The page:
Ethiopia tries to avert another famine. Mindful of past disasters, Ethiopians are readier than before to deal with drought.



JUMPING a fence of prickly pears, Gumat Hussain, a local chief in the driest district of North Wollo, Ethiopia’s most drought-prone province, walks gloomily through his sorghum. “The crops have not produced grain. They are useless even for the animals,” he sighs. El Niño, the world’s largest climatic weather phenomenon, is keeping the rains away across swathes of Africa this year. Ethiopian officials say that the harvest is failing as completely as in a series of droughts that together killed more than 1m of the country’s people between 1965 and 1985, and made Ethiopia a byword for hopeless famine.

  • World Hunger Education
    Service
    P.O. Box 29015
    Washington, D.C. 20017
  • For the past 40 years, since its founding in 1976, the mission of World Hunger Education Service is to undertake programs, including Hunger Notes, that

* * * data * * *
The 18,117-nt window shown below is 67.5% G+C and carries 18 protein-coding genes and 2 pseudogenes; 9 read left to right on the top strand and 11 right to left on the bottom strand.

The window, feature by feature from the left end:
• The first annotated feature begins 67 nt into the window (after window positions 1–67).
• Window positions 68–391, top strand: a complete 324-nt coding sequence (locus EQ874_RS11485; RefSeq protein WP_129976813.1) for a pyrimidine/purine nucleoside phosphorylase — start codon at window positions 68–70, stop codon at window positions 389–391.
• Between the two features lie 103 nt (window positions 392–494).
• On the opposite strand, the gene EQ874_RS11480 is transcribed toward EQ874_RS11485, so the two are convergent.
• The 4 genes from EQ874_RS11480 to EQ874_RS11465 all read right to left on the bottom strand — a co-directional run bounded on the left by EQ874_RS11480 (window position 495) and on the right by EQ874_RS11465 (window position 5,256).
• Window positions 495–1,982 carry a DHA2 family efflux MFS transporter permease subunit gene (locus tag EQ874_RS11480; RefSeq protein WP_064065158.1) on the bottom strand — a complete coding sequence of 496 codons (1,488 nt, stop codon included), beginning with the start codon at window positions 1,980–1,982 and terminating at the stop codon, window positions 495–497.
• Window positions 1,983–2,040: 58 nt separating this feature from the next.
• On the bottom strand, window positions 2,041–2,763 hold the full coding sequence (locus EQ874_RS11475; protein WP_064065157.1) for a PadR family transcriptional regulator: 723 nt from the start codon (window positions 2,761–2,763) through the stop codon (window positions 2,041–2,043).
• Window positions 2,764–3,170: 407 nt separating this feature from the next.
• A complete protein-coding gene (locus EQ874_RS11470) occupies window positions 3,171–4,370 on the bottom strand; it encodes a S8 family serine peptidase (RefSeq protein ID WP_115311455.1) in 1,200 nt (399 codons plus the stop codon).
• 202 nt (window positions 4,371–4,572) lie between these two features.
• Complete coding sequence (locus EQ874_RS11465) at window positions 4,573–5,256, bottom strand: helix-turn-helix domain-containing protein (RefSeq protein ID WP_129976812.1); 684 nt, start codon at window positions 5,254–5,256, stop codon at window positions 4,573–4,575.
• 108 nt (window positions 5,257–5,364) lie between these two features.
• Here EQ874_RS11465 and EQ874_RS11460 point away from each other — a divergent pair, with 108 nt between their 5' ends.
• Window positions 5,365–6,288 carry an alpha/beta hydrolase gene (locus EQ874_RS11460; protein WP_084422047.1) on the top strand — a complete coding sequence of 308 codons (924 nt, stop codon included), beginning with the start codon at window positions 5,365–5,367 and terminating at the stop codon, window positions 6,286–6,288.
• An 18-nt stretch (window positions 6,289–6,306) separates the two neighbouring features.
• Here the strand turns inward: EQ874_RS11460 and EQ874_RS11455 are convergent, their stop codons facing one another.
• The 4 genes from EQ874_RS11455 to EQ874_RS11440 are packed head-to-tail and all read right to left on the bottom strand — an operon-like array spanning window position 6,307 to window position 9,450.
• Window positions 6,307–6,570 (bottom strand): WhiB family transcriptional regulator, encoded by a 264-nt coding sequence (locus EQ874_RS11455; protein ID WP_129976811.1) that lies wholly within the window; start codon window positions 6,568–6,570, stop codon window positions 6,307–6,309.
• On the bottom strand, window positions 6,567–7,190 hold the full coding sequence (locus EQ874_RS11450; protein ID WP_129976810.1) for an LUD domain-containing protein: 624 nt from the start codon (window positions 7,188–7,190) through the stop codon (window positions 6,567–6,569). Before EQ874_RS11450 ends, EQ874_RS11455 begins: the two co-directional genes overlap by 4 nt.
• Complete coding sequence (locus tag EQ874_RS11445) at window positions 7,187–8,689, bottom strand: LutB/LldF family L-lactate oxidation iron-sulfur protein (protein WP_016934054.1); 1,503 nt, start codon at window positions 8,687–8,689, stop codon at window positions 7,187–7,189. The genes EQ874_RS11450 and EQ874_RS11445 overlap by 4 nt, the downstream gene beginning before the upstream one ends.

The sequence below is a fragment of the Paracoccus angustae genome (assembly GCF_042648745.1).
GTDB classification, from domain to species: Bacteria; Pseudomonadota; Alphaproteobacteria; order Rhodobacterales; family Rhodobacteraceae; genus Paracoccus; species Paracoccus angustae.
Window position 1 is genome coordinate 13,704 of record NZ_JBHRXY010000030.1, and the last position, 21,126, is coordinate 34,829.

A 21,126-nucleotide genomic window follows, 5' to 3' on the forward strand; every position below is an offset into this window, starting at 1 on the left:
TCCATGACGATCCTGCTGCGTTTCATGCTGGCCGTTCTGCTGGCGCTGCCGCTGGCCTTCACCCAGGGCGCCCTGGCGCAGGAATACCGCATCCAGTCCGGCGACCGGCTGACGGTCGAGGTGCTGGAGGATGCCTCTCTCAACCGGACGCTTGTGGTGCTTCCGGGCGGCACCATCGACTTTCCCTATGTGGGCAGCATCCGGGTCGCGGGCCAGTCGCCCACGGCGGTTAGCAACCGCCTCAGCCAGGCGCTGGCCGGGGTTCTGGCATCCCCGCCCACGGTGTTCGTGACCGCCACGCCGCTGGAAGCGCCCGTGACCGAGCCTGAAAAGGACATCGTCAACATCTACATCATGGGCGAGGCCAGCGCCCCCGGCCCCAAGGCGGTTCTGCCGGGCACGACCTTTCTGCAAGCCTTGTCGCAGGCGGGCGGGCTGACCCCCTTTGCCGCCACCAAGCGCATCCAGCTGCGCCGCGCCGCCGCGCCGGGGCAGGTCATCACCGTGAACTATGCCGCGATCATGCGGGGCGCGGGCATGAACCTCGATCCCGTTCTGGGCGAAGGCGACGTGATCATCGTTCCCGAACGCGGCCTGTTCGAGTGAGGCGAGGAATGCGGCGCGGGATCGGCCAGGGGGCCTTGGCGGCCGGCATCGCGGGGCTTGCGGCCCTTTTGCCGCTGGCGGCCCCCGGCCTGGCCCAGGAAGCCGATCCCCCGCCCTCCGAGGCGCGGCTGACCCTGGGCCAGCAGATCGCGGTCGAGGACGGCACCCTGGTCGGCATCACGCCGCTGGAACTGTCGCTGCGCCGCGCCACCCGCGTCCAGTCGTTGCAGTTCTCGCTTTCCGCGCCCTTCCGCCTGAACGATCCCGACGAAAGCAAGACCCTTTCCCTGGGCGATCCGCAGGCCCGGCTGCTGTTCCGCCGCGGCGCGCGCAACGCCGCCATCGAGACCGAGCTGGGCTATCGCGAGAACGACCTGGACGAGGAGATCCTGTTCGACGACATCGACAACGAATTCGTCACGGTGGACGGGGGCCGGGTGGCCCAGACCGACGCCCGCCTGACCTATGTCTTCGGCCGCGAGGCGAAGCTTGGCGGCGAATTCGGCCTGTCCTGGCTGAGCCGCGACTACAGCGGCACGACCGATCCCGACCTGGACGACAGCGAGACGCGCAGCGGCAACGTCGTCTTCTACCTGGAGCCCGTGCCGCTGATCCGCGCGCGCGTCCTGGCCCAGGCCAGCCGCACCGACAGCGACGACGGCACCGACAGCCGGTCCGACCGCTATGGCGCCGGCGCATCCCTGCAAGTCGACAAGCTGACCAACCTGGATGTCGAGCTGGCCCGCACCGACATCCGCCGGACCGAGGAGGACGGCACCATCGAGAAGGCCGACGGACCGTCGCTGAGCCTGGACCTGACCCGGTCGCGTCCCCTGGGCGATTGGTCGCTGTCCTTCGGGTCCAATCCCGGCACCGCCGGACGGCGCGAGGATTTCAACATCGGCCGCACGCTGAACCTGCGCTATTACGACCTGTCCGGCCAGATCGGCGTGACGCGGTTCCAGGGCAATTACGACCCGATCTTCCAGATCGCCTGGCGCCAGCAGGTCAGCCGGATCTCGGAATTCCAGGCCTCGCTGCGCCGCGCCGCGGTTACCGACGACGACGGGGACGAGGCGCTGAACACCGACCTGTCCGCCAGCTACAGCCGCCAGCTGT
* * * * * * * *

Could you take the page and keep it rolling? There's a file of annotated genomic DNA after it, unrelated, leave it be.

• Educate the general public and target groups about the extent and causes of hunger and malnutrition in the United States and the world
    • Advance comprehension which integrates ethical, religious, social, economic, political, and scientific perspectives on the world food problem
    • Facilitate communication and networking among those who are working for solutions
    • Promote individual and collective commitments to sustainable hunger solutions.

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